“My belly can’t take much more.”
Quite a bit has been said about Sam Humphries’ retconning of Green Lantern history, but for all the supposed mythology building the author manages to kill off the only compelling members of his “First Green Lanterns” in Green Lanterns #30 before readers really get a chance to know them. While Volthoom dispatching Calleen, Alitha and Brill illustrates the growing threat of Volthoom it does so at the expense of the best part of the one interesting element of this story for me as a reader. While I have a lukewarm reaction at best to Humphries’ attempt to add more to the history of the Corps, with the best parts of that gone I’m not sure what he could possibly have in store that will salvage my opinion of his last arc.
With the Green Lanterns on Maltus the rookie lanterns take on Volthoom and that confrontation makes up the bulk of the issue, which is supplemented with Humphries showing a Volthoom is much more like Frank Laminksi 2.0 than the First Lantern. Volthoom gets along well with the Maltusans who aren’t Guardians until his rapidly deteriorating mental state shows itself just as Jessica Cruz’s battle plan goes into action. That plan basically is to hit Volthoom with everything they have at once, hoping that the barrage keeps Volthoom off balance long enough to defeat him.
It’s a plan that fails miserably, cutting the number of lanterns in half as Volthoom quickly making mincemeat out of them which Simon Baz is stuck helplessly watching from the sidelines until he is the only one standing between Volthoom and the murder of the remaining ring bearers. Throughout this series Humphries has given Simon Baz some ridiculous abilities and this issue ends with Simon once again doing something very few have been able to do – wear multiple power rings. The scene is played up to be this dramatic moment but it left me scratching my head as Jan-al’s power ring shows up out of nowhere on Maltus after blowing up and killing the Kryptonian back in issue twenty-eight.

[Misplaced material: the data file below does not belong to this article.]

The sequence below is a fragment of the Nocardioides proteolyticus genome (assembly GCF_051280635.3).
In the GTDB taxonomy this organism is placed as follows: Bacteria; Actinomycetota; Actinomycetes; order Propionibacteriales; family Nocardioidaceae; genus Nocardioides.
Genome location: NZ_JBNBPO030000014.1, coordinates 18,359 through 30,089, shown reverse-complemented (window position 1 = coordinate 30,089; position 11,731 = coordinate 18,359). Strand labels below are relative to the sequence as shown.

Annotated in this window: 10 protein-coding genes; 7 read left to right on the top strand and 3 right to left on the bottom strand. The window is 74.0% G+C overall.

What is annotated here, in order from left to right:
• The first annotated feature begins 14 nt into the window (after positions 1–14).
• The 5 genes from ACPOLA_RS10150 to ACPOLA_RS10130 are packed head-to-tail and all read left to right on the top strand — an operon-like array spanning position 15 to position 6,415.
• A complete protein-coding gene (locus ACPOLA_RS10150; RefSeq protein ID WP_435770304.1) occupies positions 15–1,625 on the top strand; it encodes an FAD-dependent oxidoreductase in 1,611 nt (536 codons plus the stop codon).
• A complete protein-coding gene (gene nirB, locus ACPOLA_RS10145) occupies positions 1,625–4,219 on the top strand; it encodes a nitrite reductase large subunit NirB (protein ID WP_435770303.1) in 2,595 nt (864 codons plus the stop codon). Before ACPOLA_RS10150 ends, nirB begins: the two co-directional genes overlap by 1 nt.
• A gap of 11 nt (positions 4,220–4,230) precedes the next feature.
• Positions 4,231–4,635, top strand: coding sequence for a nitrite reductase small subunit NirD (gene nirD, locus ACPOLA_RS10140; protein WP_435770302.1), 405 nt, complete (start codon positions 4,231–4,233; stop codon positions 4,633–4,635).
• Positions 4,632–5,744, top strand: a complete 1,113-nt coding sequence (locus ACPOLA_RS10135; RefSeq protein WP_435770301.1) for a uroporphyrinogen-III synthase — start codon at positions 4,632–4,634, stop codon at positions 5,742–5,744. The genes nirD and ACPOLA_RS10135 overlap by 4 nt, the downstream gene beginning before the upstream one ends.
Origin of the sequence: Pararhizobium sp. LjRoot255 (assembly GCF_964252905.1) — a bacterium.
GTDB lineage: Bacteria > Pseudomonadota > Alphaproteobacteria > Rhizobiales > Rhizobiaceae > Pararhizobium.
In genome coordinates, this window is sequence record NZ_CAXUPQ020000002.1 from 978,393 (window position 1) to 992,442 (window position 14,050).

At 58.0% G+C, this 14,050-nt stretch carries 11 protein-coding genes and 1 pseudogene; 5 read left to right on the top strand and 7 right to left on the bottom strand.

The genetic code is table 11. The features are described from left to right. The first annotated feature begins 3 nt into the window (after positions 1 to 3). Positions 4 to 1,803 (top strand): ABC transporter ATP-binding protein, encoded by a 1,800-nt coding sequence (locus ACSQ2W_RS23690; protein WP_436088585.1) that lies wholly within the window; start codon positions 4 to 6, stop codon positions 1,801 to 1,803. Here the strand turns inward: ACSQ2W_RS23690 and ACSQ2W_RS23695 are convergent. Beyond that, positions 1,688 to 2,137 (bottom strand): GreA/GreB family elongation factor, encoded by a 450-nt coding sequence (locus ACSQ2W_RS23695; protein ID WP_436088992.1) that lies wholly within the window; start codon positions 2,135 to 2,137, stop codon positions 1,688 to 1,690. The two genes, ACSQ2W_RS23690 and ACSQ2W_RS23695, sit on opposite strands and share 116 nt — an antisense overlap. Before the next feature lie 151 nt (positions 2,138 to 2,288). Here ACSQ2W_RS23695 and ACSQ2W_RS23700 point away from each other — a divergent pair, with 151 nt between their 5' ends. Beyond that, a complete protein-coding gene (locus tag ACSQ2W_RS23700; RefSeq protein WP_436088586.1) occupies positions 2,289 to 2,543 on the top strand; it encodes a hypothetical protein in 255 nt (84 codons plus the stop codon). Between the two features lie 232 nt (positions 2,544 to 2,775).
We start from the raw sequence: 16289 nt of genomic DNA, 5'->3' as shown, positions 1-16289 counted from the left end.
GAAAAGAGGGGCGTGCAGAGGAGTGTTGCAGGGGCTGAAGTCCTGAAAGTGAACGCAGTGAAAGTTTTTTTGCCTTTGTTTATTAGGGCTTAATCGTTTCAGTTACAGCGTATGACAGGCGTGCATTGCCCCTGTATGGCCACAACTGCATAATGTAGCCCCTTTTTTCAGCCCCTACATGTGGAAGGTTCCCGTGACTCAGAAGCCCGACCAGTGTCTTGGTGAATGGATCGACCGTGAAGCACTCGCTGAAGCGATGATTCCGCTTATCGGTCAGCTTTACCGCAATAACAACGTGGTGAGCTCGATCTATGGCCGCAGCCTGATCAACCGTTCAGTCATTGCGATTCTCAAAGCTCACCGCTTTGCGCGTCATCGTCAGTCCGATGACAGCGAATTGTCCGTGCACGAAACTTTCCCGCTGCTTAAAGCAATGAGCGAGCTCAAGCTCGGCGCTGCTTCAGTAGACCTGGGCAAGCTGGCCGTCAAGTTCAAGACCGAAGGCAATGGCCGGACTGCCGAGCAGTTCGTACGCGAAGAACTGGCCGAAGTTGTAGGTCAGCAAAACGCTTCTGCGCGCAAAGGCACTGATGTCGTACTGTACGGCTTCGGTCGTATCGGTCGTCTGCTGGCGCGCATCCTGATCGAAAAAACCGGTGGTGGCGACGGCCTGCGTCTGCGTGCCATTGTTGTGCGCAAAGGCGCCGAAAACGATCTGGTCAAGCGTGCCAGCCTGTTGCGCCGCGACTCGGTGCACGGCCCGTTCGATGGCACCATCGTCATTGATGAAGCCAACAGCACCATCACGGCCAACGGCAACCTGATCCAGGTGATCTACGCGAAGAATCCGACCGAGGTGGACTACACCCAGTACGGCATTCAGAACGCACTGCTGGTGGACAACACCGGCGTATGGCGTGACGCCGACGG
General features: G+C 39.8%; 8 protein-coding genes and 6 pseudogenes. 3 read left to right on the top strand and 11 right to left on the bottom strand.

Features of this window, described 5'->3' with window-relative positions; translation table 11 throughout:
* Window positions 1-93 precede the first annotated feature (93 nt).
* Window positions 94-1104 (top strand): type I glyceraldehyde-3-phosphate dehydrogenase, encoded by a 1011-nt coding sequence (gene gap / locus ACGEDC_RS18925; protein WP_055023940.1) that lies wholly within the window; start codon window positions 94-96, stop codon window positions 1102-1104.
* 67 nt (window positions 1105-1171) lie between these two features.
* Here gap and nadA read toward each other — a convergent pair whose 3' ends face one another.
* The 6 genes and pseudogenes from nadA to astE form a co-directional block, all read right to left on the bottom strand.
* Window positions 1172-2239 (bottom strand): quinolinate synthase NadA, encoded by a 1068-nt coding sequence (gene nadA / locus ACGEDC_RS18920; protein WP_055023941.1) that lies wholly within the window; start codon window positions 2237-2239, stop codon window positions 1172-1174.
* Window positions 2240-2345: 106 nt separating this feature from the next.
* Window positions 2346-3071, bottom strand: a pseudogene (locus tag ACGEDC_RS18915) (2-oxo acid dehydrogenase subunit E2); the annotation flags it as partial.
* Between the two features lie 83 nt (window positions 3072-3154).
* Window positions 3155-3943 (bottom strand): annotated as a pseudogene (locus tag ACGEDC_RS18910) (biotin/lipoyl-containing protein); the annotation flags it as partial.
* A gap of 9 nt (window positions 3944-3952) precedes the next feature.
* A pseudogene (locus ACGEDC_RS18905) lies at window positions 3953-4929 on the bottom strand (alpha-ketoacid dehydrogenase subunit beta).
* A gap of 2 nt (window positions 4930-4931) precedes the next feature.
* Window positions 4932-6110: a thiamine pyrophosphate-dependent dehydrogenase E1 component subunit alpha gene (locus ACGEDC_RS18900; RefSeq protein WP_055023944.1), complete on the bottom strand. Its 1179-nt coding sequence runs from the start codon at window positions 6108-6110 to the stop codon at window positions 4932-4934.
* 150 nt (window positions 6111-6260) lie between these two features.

Carlo Barberi provides the pencil work for this issue and there’s a bit of pendulum swing in terms of the quality of his work. The beginning of the issue isn’t as sharp as his work as the issue progresses. Jessica is drawn a bit too young for my liking and characters like Tyran’r suffer from the lack of detail. The book does get better looking with each passing page but the quality just lacks the consistency the book should have.
Green Lanterns #30 is a big disappointment as Sam Humphries’ more interesting additions to Green Lantern lore serve more as a plot device than as quality additions to the rich legacy of the Green Lantern universe. That and inconsistent art make this one of the least entertaining books in the run so far. Five out of ten lanterns.
One Reply to “Green Lanterns #30 Review”
You hit the nail on the head with this one! My initial thoughts exactly.